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Is it Brexit or Trump that is moving markets?

04 October 2019

On Wednesday this week, the FTSE 100 Index fell 3.2%, the highest single day fall for three years. This coincided with Boris Johnson's big speech at the Conservative Party conference and his latest proposal for a Brexit deal. Movements with regard to Brexit are usually felt most acutely in the foreign exchange market, with the pound typically falling on the prospect of a "no deal", and rising when a deal looks promising. Yesterday, however, the pound was little moved against both the US dollar and the euro, suggesting that the fall in the FTSE 100 has been driven by factors outside of Brexit.

Outside of the UK, this week has seen the S&P 500 fall 3%, with similar falls also occurring in European equity markets. The fall in markets appears to have been caused by weaker than expected US economic data, particularly from the manufacturing sector. The ISM* Manufacturing PMI** survey fell to 47.8, the lowest level since 2009, implying a contraction in the sector. There was further bad news on the trade front, with a World Trade Organisation ruling that allows the US to impose tariffs on European goods in response to subsidies granted to the European Aerospace industry. This case goes back to 2004 and will allow tariffs to be applied to a wide range of European goods from the 18th of October 2019. An escalation of tariffs will not help global trade, and presents additional concerns to manufacturers on both sides of the Atlantic.

President Trump continues to blame the weak data on the Federal Reserve (Fed) not cutting rates by enough and the relative strength of the dollar. On a trade weighted basis, the dollar is up only 1% this year, and is almost unchanged from where it was three years ago prior to Trump's election.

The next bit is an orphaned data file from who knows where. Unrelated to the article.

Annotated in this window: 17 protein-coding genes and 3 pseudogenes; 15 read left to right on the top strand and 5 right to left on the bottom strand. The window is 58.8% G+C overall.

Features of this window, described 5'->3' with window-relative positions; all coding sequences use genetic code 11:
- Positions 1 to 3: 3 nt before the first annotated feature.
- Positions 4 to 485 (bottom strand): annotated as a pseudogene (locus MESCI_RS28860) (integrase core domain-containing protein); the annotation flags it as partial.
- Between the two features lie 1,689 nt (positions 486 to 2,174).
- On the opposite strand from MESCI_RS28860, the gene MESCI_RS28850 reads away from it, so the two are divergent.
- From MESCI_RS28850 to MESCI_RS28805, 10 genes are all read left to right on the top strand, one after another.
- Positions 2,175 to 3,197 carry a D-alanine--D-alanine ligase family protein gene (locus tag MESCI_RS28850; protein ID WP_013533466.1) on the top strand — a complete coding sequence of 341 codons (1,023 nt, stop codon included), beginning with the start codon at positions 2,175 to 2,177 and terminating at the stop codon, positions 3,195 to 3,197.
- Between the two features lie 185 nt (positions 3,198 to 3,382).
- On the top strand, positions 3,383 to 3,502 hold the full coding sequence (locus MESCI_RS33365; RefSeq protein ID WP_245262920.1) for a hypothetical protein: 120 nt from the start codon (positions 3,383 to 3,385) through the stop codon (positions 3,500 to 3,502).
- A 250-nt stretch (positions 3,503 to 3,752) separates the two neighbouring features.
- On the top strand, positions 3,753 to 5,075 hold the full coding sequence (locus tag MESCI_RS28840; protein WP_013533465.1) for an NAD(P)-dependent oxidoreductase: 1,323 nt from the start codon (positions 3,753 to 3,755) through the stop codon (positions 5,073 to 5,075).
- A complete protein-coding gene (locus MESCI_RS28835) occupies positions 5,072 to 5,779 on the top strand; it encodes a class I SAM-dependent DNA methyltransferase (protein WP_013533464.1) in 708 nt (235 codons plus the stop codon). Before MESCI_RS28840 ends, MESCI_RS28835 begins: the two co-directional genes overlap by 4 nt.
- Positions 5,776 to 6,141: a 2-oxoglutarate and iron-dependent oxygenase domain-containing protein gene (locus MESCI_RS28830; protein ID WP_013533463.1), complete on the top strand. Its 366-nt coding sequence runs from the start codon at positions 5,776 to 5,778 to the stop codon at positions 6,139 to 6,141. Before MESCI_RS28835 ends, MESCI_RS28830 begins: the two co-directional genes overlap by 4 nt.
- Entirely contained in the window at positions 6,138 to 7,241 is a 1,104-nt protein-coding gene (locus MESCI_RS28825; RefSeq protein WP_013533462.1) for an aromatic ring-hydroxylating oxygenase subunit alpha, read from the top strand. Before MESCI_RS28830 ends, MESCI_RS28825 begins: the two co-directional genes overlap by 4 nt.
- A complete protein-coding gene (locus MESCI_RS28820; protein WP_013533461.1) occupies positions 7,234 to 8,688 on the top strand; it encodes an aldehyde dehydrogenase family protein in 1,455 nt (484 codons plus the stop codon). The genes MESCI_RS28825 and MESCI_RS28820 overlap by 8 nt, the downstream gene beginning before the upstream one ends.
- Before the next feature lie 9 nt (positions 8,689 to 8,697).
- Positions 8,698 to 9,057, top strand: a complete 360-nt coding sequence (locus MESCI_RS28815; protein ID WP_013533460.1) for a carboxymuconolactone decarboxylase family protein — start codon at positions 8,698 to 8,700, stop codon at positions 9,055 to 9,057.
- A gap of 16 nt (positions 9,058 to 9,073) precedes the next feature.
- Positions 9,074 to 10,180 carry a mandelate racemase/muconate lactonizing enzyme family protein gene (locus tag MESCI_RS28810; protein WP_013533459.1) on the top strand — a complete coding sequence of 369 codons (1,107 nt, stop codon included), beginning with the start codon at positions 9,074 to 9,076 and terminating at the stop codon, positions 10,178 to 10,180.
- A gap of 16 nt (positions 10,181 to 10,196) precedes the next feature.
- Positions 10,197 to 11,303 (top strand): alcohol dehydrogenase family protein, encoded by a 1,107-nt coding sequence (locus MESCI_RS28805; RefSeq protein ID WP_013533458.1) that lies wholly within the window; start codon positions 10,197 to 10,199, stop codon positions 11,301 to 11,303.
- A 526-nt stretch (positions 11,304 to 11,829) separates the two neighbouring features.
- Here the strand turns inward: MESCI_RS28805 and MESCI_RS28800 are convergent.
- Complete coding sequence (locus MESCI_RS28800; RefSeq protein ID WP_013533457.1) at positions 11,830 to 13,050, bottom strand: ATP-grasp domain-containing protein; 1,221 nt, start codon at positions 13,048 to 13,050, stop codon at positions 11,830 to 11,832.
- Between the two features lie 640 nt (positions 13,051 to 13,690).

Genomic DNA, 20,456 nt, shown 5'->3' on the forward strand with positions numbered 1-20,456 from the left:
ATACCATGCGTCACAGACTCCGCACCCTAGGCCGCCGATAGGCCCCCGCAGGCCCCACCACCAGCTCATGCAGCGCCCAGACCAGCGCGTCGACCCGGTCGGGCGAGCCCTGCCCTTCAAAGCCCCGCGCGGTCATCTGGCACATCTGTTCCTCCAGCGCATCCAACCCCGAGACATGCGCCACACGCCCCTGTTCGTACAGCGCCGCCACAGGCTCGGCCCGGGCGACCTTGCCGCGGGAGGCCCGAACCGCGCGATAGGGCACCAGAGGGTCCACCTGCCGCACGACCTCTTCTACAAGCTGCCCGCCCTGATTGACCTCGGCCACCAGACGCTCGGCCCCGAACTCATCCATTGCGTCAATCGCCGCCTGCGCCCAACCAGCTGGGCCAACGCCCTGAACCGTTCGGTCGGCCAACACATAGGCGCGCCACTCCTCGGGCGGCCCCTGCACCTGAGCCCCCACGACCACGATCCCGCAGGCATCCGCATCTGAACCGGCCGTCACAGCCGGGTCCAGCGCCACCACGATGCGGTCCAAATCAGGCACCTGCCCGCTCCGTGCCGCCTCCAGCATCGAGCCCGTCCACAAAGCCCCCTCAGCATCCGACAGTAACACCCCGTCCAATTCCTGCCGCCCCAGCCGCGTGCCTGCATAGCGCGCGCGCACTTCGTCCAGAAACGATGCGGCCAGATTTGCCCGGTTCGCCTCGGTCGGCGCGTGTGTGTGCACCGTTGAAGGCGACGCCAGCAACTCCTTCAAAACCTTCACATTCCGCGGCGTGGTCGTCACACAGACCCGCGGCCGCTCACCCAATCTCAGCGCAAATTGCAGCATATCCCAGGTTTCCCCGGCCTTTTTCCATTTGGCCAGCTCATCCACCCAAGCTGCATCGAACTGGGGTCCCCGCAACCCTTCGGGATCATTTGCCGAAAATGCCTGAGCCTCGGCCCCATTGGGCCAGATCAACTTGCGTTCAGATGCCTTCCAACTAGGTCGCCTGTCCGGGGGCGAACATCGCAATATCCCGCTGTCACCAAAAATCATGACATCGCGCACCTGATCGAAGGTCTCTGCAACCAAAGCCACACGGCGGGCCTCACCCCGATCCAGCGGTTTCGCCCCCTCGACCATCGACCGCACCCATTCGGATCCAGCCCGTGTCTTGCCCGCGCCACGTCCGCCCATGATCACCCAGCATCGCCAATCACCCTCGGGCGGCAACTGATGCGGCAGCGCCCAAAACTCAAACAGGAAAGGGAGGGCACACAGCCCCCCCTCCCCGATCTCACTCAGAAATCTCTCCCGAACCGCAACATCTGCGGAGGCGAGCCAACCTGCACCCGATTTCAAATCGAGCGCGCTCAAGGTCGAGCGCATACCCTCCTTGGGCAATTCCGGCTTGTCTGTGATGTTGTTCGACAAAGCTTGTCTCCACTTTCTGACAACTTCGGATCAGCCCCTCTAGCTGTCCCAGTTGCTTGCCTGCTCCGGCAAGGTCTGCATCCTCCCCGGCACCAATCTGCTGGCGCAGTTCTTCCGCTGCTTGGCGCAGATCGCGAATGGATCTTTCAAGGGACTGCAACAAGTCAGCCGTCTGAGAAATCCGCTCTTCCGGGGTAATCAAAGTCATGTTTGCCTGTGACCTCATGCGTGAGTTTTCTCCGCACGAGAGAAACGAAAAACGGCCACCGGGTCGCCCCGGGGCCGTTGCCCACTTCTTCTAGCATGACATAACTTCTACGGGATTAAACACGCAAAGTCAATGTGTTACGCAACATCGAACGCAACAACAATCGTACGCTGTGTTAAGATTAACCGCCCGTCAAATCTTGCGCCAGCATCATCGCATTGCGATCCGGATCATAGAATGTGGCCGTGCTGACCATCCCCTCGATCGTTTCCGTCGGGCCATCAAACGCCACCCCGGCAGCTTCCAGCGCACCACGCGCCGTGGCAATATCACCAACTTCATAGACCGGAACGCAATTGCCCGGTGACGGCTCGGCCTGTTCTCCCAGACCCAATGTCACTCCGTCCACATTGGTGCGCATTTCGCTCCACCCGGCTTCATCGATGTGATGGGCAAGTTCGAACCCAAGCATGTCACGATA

The Fed has cut rates twice in the last three months, and one more cut is expected by the end of the year. However, unemployment has been low and so far the US consumer has remained resilient. The cuts can be seen as a response to the impact of US trade policy, rather than a contributor to the slowing economy. If anything, by cutting rates the Fed has acted before the economy gets any worse. As a result of lower rate expectations, bonds have rallied and lower long-term yields make equity markets look relatively more attractive.

October has often been a bad month for markets with participants happy to lock-in gains, and with the S&P 500 up over 18% in the first nine months of the year, so far this year is no exception. This can add to volatility and may create a buying opportunity in due course. Trump is in a position to agree a trade deal with China and compromise with Europe, which would support a recovery from this week's falls. However, the impeachment investigation may be a distraction and may make passing legislation on spending more difficult in the months to come. On Brexit, the news changes by the minute and Boris Johnson's latest proposal may be the basis of a compromise that could get parliamentary approval, but initial noise from Europe does not sound promising. The threat that it is either his deal or no deal appears hollow, with Parliament determined to block a no deal. As a result, however cheap the UK may look, with the FTSE 100 dividend yield at 5.16% against ten-year gilts yielding 0.46%, investors appear still reluctant to buy while the Brexit uncertainty remains.

While Brexit bears on the minds of UK investors, it continues to be US trade policy that has been having the greater impact on markets. Thus our eyes will remain on the White House as much as, if not more than, Whitehall.


*The Institue for Supply Management (ISM)

**Manufacturing Purchasing Managers' Index (PMI)

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